I didn’t know shoes needed airing… Maybe in the 1940’s and 50’s when Ruth Drew wrote her articles and broadcast on the BBC and shoes were made differently with more natural and organic materials then it was important. here she adds some ‘odds and ends’ of information about shoes, including the Golden Rule number one priority…
… put your shoes on shoe trees as soon as you take them off – trees which fit properly so the creases of wear are smoothed out. If you don’t possess such things, at least you can scrumple up newspaper and pack it carefully in the toes.
This rings such a bell for me! When I was a child, and right through to when I was a student living in ghastly bedsits and so-called ‘flats’, I travelled about mostly by walking, or cycling, or catching a bus which often involved waiting at bus stops. Especially when I lived in Manchester, on the west and wet side of the country, I often arrived home soaked and would take off my shoes and scrumple up newspaper and stuff it into them just as Ruth describes. When we were children we didn’t have central heating, so the shoes would be to the side of the fireplace where it was warm but not directly in front of the fire, on newspaper, slowly drying out. Nowadays I put newspaper filled wet shoes in the airing cupboard… which brings me onto Ruth’s next piece of advice:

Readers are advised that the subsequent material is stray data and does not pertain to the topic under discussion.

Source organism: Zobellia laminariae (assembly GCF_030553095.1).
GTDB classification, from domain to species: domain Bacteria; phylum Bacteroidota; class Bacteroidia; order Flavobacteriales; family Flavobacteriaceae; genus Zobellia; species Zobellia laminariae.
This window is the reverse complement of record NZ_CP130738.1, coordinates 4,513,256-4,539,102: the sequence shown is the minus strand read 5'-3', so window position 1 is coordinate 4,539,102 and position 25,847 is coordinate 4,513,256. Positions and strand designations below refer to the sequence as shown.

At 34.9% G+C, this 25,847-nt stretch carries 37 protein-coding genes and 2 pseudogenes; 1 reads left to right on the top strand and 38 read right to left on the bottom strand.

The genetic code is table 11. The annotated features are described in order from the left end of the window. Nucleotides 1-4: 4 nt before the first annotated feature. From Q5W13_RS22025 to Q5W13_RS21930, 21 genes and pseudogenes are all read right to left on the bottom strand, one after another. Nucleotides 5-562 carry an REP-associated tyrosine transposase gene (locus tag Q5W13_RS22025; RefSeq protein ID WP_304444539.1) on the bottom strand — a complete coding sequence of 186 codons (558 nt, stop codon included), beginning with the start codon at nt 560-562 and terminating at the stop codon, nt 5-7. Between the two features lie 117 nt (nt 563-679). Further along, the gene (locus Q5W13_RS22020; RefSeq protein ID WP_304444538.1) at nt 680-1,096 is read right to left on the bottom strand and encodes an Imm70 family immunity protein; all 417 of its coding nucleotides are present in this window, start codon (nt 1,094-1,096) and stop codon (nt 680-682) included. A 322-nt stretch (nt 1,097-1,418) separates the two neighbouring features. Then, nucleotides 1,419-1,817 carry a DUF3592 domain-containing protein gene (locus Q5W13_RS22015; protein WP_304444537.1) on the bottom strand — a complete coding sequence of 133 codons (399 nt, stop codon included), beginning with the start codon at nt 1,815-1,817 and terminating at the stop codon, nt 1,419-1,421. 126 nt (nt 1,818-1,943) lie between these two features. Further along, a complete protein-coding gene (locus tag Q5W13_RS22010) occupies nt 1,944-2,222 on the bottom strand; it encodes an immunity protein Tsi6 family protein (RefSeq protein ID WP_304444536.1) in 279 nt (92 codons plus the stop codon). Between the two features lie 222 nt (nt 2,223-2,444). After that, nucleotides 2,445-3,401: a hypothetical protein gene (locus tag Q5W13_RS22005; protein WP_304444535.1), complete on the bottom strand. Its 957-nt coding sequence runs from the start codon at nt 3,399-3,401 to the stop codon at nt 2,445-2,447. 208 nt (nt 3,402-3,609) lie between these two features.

Then you probably know the shoes need airing. For this reason they’re best parked on a rack in an airy place. But as a matter of fact, strong as it is, leather is quite temperamental stuff. It’s sensitive to extreme mes of temperature, for one thing. For another, it’s affected by perspiration. There are acids in perspiration which have a rotting effect. That’s why the importance of airing shoes must be emphasised – to give them a chance to breathe and get rid of this acidity.
I think there are only trace amounts of lactic acid in sweat… but even so, I’m sure Ruth is right to advise shoe airing!